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Recent Debt Ceiling Legislation Includes Several Significant Changes to NEPA

On June 3, 2023, President Biden signed a legislative package lifting the federal debt ceiling that includes the first statutory amendments to the National Environmental Policy Act (NEPA) since 1982.  While the legislation modified certain aspects of NEPA practice, many of the changes codify (i.e., enact into a statute) existing regulations or executive orders, preventing future administrations from changing them through the regulatory process.

The legislation, titled the Fiscal Responsibility Act of 2023 (FRA), follows a recent flurry of changes to NEPA’s implementing regulations made by the Council on Environmental Quality (CEQ).  As we have previously written, the first set of changes was made in 2020 (2020 CEQ Rules), when the Trump Administration made wholesale revisions to the NEPA regulations that narrowed the scope of environmental review and added measures designed to streamline environmental review.  In 2022, the Biden Administration undertook “phase 1” of its planned two-phase NEPA rulemaking that rolled back some of the most controversial substantive changes enacted by the Trump Administration in 2020, but left intact the changes designed to shorten and streamline the environmental review process.  The Biden Administration had indicated that more comprehensive changes to NEPA’s regulations would be forthcoming in a “phase 2” rulemaking sometime in 2023.

The FRA’s NEPA amendments codify certain aspects of the 2020 CEQ Rules that were designed to streamline environmental reviews.  As practitioners in the area will know, the NEPA process generally results in the publication of an environmental document: (1) an Environmental Impact Statement (EIS), a detailed written statement required when a proposed action has a “reasonably foreseeable” effect on the quality of the human environment (more on the “reasonably foreseeable” caveat to follow); (2) an Environmental Assessment (EA), a theoretically shorter document prepared when a proposed action is not categorically excluded from further environmental review but when it is uncertain whether an EIS will be needed; or (3) a “finding of no significant impact” (FONSI), a document that is generally issued in conjunction with an EA and which the FRA defines as a determination that “a proposed agency action does not require the issuance of an [EIS].”  The FRA codifies the concepts of an EA/FONSI.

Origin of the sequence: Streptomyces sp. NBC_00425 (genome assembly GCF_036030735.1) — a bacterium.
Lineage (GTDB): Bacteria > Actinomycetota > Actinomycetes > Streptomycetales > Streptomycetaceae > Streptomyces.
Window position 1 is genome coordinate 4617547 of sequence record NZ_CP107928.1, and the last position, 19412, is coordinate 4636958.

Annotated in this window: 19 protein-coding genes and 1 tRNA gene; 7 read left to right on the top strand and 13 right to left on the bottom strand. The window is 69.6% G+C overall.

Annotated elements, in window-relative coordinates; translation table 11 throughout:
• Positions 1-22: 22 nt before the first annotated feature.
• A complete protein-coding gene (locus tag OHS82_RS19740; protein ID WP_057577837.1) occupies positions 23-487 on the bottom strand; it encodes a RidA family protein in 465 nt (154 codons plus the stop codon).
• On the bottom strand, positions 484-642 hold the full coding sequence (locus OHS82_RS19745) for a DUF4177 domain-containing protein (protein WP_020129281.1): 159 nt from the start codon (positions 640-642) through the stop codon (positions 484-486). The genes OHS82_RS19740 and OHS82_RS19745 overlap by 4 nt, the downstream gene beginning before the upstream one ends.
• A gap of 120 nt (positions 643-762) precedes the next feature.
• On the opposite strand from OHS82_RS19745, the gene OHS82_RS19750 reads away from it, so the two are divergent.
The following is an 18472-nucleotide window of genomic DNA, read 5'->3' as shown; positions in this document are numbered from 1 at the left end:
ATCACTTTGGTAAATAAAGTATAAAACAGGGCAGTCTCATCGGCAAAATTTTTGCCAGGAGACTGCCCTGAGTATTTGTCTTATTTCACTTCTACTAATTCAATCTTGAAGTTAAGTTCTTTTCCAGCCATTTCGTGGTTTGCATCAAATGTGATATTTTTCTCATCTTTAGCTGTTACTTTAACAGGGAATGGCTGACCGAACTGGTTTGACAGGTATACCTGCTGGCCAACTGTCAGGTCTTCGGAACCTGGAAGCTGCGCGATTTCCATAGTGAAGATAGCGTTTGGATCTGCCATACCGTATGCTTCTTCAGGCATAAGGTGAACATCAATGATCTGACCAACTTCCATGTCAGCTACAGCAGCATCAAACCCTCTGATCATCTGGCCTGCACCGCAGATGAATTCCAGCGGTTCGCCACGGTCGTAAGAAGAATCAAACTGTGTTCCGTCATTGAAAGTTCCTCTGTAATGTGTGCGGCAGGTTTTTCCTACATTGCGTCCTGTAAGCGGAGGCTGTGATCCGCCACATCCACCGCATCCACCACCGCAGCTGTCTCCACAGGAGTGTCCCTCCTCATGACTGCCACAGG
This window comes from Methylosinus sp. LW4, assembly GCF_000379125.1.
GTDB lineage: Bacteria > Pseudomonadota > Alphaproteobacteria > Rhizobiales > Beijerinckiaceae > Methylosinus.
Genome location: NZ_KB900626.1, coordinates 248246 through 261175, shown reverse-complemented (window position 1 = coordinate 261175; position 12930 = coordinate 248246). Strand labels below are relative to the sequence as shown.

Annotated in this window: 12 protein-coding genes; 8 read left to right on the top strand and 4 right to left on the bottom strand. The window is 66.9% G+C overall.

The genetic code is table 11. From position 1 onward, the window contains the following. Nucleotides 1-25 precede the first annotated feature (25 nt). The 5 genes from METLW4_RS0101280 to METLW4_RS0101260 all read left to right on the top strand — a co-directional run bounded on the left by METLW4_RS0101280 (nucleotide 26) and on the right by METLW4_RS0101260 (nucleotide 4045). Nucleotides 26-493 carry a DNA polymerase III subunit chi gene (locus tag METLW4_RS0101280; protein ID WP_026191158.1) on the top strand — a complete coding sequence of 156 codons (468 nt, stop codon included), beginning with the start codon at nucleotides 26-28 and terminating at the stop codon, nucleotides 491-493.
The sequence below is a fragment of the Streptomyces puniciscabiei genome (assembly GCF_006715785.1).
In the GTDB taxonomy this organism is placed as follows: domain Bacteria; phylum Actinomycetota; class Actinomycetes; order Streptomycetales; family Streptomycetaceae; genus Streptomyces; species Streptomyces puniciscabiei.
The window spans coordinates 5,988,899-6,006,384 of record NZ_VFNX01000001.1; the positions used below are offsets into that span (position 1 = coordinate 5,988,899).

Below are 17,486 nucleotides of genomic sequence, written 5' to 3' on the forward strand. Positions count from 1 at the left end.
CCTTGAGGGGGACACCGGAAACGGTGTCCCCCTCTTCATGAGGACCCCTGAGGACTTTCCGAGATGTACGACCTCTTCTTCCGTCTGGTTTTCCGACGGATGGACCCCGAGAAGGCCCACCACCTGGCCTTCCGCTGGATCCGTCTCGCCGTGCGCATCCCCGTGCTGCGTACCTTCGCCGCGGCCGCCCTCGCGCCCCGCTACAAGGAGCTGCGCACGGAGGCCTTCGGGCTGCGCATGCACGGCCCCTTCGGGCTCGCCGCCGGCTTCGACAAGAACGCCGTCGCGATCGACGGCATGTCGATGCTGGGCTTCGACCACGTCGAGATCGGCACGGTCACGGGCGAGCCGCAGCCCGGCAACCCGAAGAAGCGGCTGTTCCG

The FRA expands on the 2020 CEQ Rules by setting page limits intended to streamline often-lengthy drafting processes.  Under the FRA, an EIS may not exceed 150 pages, or 300 pages for a proposed action of “extraordinary complexity.”  The FRA removed a provision of the 2020 CEQ Rules that allowed a senior agency official to approve an exceedance of the 300-page limit.  An EA may not exceed 75 pages and – in a departure from the 2020 CEQ Rules – the FRA provides no exception to that page limit.  Neither of these limits include citations or appendices, so the FRA is unlikely to stop the current agency practice of relegating lengthy environmental analyses to the appendices to avoid page limits.

The FRA also fixes time limits on the preparation of environmental documents:  1 year for an EA and 2 years for an EIS, deadlines that were already set in the 2020 CEQ Rules.  In practice, federal agencies often conduct extensive pre-NEPA “planning level scoping” designed to identify and narrow alternatives before the above deadlines are triggered; this practice is likely to continue as a work-around to avoid the 1- and 2-year deadlines.  The FRA allows a lead agency to extend the deadline in consultation with the applicant.  Expanding on the 2020 CEQ Rules, the FRA also gives a project sponsor the right to petition a federal court to review an agency’s failure to comply with the deadline; if the court agrees, it must set a schedule and deadline for the agency to act “as soon as practicable,” and generally no longer than 90 days following the court order.  The FRA codifies the existing CEQ regulations by allowing an agency to adopt procedures to allow a project sponsor to prepare an EA or an EIS under the agency’s supervision, provided that the lead agency independently evaluates the document and takes responsibility for its contents.